It is also possible to utilize NFC (Near Field Communication) to link the two systems. NFC&’s one flaw is that it only enables a very short range of communication, enabling the system to connect from a few inches away. While Bluetooth allows users to communicate with the reader from a distance of a few feet.

Multi-factor Authentication

The term ” multi-factor authentication” refers to the use of at least two different biometrics to prove identification or acquire access. To establish your identity or obtain access, you must use at least two different methods or credentials. It is recommended to employ multi-factor authentication for increased security especially in high-risk areas.

QR Reader

Modern establishments are increasingly using QR Codes as an ideal authentication method, especially in situations where access is granted temporarily. The solution typically includes software that quickly generate a unique QR code. These temporary codes can be set to allow access for a limited amount of time, certain days of the week, a limited number of uses, and entry limited to certain areas, floors, or zones of the building. The user only needs to display the QR code from their smartphone, and the reader will instantly scan it to verify their access privileges within the predetermined time/use conditions.

UHF Reader

Ultra High Frequency (UHF) is the term used to describe the Radio Frequency Identification (RFID) band that spans 300 MHz to 3 GHz. Through an RFID antenna, the UHF reader emits radio waves at specified frequencies. The waves ”charge” the tags, allowing them to communicate by producing a distinct ID. After recognizing and validating a UHF-equipped vehicle, the reader activates the output, which opens the access barrier and grants entry. UHF allows for vehicle entry to be restricted using specific user-defined criteria, especially at important sites where authorized admittance is necessary. The tags do not need batteries and can be used for very long periods.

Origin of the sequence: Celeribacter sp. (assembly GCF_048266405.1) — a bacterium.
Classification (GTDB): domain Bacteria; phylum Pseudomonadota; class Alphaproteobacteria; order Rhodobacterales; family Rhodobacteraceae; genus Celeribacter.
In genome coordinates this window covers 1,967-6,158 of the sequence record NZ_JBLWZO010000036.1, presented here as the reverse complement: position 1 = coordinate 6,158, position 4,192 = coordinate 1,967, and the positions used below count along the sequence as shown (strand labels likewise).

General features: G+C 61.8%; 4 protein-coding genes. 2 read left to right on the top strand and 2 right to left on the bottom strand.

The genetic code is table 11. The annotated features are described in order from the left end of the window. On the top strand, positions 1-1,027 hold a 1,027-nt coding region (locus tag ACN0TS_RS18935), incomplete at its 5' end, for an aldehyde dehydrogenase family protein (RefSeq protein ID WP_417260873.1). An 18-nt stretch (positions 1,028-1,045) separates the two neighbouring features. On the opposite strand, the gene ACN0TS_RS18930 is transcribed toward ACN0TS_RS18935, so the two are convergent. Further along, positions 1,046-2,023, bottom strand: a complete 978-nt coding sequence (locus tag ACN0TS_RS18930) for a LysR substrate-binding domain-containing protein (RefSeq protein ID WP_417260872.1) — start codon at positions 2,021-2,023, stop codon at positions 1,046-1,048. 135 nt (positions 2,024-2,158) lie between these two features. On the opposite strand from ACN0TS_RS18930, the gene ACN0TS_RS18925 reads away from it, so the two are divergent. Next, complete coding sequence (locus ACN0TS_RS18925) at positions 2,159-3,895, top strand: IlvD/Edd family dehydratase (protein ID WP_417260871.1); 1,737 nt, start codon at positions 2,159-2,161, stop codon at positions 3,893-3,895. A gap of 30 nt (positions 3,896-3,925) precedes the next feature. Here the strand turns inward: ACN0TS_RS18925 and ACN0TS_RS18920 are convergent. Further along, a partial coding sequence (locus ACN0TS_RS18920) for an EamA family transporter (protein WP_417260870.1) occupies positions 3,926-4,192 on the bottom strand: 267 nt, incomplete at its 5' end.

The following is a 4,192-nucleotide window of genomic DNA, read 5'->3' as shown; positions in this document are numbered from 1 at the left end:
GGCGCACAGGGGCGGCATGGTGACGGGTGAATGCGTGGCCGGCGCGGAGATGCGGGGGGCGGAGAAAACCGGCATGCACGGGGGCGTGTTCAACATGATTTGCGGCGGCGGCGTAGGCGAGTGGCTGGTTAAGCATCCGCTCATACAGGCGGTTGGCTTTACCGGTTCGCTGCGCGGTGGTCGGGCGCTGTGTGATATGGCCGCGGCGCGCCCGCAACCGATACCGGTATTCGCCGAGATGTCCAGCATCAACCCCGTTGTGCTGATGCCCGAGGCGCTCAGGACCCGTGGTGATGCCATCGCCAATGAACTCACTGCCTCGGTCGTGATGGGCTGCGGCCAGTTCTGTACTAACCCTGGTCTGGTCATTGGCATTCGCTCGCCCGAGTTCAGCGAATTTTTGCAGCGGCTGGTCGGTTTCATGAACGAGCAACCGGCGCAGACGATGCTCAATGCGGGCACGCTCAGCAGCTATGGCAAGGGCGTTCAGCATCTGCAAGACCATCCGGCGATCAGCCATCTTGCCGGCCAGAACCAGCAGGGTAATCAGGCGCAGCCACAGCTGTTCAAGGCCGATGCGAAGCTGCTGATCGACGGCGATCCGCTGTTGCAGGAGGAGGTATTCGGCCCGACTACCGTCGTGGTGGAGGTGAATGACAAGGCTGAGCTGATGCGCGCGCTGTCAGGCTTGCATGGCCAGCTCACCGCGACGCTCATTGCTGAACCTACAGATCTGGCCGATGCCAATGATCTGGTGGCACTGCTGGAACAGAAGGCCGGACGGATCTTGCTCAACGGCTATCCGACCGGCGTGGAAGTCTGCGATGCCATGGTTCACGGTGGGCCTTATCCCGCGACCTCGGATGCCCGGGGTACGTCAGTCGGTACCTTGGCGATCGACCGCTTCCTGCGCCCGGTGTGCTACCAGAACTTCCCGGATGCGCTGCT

Automatic Number Plate Recognition – ANPR

Conversely, this might not be the most critical or pertinent aspect of any office’s security plan. It might be a crucial component in maintaining the security of your business and controlling external access. Automatic Number Plate Recognition is a type of access control system that reads a car’s license plate and compares it to a database to determine whether to allow admission (due to pre-authorization) or to allow the driver to purchase or obtain a pass. When utilized properly, they can be a vital component of an office’s security strategy and prove to be worth their weight in gold.


How can you be sure that the partners you find are of the highest caliber and that they can integrate with your building’s existing systems as you search for the best access control system? The answer resides at USS; we guide you in selecting a solution that will work with the entire platform and increase the degree of security at your location. Our products not only enhance working spaces and make them more appealing to employees and guests, but they also help you in keeping up with the changing demands in a technological world that is becoming increasingly complicated.